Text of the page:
To deliver the necessary acoustical excitation or perturbing vibration to the eye, an acoustical wave generator such as a standard audio speaker can be used. The speaker is placed in close proximity (2–4 in) to the eye and driven at approximately 100 dB. As shown in
Each eye has a different volume and mechanical properties such as elasticity, therefore these variances must be taken into consideration when calculating IOP. To do this, laser interferometry similar to that described in U.S. Pat. No. 6,288,784 to Hitzenberger et al. is used to accurately measure the corneal thickness. The entirely of U.S. Pat. No. 6,288,784 is incorporated herein by reference. Corneal thickness is related to corneal stiffness, a major source of error in contact tonometry. Axial length of the eye is related to the eye's volume. The eye's vibrational response is normalized with the axial length and corneal thickness to yield a more accurate IOP.
While the actual normalization of the eye's characteristics may be numerically determined, it is understood that a better measure of the IOP can be determined as a function of some basic variables including:
The determination of IOP is a multivariate analysis which is dependent upon a large body of empirical data. Practically, the resulting relationships are complex and the effects of the various parameters which affect the IOP pressure measurement have to be found empirically and preferably with the use of finite element analysis. As those of skill in the art are aware, a variety of numerical techniques can be applied to obtain the solution. One approach is to apply neural networks and statistical methods to establish these relationships and to confirm the results of finite element analysis.
In greater detail, and again with reference to
Further, and referring to
Referring specifically to
The combination of apparatus and methodology makes it possible to provide a portable IOP instrument which can be used by a patient at point-of-care rather than being limited to a clinical environment. A desktop or handheld unit incorporates a housing containing the means for a laser velocimeter, a laser interferometer, a non-contacting vibration source, a microprocessor and some form of IOP display—absolute or threshold. The housing incorporates locational means, such as a soft cup or nose rest for aligning the laser components for enabling reflection and measurement of the various reflected laser beams.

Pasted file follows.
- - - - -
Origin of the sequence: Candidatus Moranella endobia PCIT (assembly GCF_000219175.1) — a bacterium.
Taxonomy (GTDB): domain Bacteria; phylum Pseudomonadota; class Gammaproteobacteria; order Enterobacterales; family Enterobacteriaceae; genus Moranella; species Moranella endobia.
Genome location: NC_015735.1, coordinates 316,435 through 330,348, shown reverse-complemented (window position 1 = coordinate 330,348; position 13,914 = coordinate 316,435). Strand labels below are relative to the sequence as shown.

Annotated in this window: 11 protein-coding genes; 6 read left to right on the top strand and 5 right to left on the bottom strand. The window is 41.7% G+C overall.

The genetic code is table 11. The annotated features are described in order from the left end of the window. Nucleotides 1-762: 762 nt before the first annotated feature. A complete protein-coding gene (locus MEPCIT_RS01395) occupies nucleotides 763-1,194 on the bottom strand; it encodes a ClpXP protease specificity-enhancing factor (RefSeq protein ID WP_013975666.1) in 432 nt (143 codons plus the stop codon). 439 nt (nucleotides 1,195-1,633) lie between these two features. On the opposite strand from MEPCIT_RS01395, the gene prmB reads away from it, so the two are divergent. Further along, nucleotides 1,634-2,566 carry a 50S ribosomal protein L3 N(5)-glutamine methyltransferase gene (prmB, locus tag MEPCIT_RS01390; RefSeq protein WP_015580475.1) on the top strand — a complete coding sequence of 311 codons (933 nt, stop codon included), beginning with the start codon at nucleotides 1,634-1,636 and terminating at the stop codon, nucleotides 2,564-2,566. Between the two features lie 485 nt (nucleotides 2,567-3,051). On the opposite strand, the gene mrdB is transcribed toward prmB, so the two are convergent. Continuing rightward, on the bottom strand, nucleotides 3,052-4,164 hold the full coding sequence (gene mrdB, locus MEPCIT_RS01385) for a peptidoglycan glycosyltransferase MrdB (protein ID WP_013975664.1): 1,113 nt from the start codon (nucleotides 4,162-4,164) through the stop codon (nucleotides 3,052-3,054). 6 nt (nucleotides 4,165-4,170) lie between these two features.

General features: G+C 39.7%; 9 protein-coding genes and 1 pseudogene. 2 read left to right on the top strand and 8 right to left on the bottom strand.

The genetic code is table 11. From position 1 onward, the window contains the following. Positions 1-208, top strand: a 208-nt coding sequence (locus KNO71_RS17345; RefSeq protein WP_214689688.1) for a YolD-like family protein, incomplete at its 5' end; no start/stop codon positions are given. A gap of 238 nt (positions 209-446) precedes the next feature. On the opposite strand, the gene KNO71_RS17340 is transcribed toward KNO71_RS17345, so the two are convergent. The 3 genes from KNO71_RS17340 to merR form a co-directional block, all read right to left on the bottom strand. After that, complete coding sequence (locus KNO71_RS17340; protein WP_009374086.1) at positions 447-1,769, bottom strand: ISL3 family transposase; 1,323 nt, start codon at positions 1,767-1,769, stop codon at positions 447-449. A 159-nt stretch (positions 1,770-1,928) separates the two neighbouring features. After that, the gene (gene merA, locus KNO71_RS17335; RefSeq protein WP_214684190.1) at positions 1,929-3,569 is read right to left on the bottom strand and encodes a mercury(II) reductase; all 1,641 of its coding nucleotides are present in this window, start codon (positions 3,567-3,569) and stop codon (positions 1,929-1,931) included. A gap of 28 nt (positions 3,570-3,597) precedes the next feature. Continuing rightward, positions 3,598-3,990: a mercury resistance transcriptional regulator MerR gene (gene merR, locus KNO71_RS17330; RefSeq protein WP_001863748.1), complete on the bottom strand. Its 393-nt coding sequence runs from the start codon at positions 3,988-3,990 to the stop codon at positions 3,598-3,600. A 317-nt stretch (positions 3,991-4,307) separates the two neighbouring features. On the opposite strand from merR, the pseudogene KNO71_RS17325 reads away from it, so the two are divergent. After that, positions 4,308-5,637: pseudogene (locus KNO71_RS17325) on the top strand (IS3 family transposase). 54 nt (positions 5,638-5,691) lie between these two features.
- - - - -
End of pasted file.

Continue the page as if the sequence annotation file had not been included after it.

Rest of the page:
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|International Classification||A61B3/16, A61B3/10|
|Cooperative Classification||A61B3/1005, A61B3/165|
|Dec 21, 2004||AS||Assignment|
Owner name: ERIC TECHNOLOGIES CORPORATION, CANADA
Free format text: ASSIGNMENT OF ASSIGNORS INTEREST;ASSIGNORS:CUZZANI, OSCAR;BARKER, ANDREW J.;JAMES, DONALD E.;REEL/FRAME:015484/0206
Effective date: 20041021
|Jul 14, 2009||AS||Assignment|
Owner name: ISONIC MEDICAL S.A.S., FRANCE
Free format text: NUNC PRO TUNC ASSIGNMENT;ASSIGNOR:ERIC TECHNOLOGIES CORPORATION;REEL/FRAME:022954/0213
Effective date: 20090313
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Year of fee payment: 4
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Year of fee payment: 8